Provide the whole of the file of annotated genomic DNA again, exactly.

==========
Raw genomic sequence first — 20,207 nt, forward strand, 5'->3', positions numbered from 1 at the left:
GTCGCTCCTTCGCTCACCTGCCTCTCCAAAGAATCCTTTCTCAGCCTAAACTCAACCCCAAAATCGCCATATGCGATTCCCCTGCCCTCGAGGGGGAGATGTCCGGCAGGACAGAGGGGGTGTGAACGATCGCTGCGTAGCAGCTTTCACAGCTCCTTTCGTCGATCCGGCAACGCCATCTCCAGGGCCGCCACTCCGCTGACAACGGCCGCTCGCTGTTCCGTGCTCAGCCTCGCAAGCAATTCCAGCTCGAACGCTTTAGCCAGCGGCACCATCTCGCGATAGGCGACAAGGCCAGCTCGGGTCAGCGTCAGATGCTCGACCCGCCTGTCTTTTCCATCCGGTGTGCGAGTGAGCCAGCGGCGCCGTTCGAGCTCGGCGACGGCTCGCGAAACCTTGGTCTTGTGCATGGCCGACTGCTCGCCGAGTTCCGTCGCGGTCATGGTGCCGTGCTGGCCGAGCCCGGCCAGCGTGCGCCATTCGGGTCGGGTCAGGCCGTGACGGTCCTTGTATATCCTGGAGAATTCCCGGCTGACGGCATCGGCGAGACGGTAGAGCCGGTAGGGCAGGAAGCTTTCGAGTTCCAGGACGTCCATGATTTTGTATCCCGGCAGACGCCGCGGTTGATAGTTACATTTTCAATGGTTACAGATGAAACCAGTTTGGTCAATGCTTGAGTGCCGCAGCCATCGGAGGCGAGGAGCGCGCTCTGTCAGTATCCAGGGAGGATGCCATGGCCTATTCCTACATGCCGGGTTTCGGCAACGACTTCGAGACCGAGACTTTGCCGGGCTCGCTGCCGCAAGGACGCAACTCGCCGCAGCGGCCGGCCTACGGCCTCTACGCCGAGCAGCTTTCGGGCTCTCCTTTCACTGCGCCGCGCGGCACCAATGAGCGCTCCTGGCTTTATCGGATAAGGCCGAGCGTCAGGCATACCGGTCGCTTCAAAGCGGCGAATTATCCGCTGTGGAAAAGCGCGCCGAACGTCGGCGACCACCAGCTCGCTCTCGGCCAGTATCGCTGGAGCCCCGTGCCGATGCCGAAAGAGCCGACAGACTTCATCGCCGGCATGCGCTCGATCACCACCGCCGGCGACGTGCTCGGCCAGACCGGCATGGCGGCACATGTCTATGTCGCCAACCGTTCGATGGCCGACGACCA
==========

Raw genomic sequence first — 20,207 nt, forward strand, 5'->3', positions numbered from 1 at the left:
GTCGCTCCTTCGCTCACCTGCCTCTCCAAAGAATCCTTTCTCAGCCTAAACTCAACCCCAAAATCGCCATATGCGATTCCCCTGCCCTCGAGGGGGAGATGTCCGGCAGGACAGAGGGGGTGTGAACGATCGCTGCGTAGCAGCTTTCACAGCTCCTTTCGTCGATCCGGCAACGCCATCTCCAGGGCCGCCACTCCGCTGACAACGGCCGCTCGCTGTTCCGTGCTCAGCCTCGCAAGCAATTCCAGCTCGAACGCTTTAGCCAGCGGCACCATCTCGCGATAGGCGACAAGGCCAGCTCGGGTCAGCGTCAGATGCTCGACCCGCCTGTCTTTTCCATCCGGTGTGCGAGTGAGCCAGCGGCGCCGTTCGAGCTCGGCGACGGCTCGCGAAACCTTGGTCTTGTGCATGGCCGACTGCTCGCCGAGTTCCGTCGCGGTCATGGTGCCGTGCTGGCCGAGCCCGGCCAGCGTGCGCCATTCGGGTCGGGTCAGGCCGTGACGGTCCTTGTATATCCTGGAGAATTCCCGGCTGACGGCATCGGCGAGACGGTAGAGCCGGTAGGGCAGGAAGCTTTCGAGTTCCAGGACGTCCATGATTTTGTATCCCGGCAGACGCCGCGGTTGATAGTTACATTTTCAATGGTTACAGATGAAACCAGTTTGGTCAATGCTTGAGTGCCGCAGCCATCGGAGGCGAGGAGCGCGCTCTGTCAGTATCCAGGGAGGATGCCATGGCCTATTCCTACATGCCGGGTTTCGGCAACGACTTCGAGACCGAGACTTTGCCGGGCTCGCTGCCGCAAGGACGCAACTCGCCGCAGCGGCCGGCCTACGGCCTCTACGCCGAGCAGCTTTCGGGCTCTCCTTTCACTGCGCCGCGCGGCACCAATGAGCGCTCCTGGCTTTATCGGATAAGGCCGAGCGTCAGGCATACCGGTCGCTTCAAAGCGGCGAATTATCCGCTGTGGAAAAGCGCGCCGAACGTCGGCGACCACCAGCTCGCTCTCGGCCAGTATCGCTGGAGCCCCGTGCCGATGCCGAAAGAGCCGACAGACTTCATCGCCGGCATGCGCTCGATCACCACCGCCGGCGACGTGCTCGGCCAGACCGGCATGGCGGCACATGTCTATGTCGCCAACCGTTCGATGGCCGACGACCA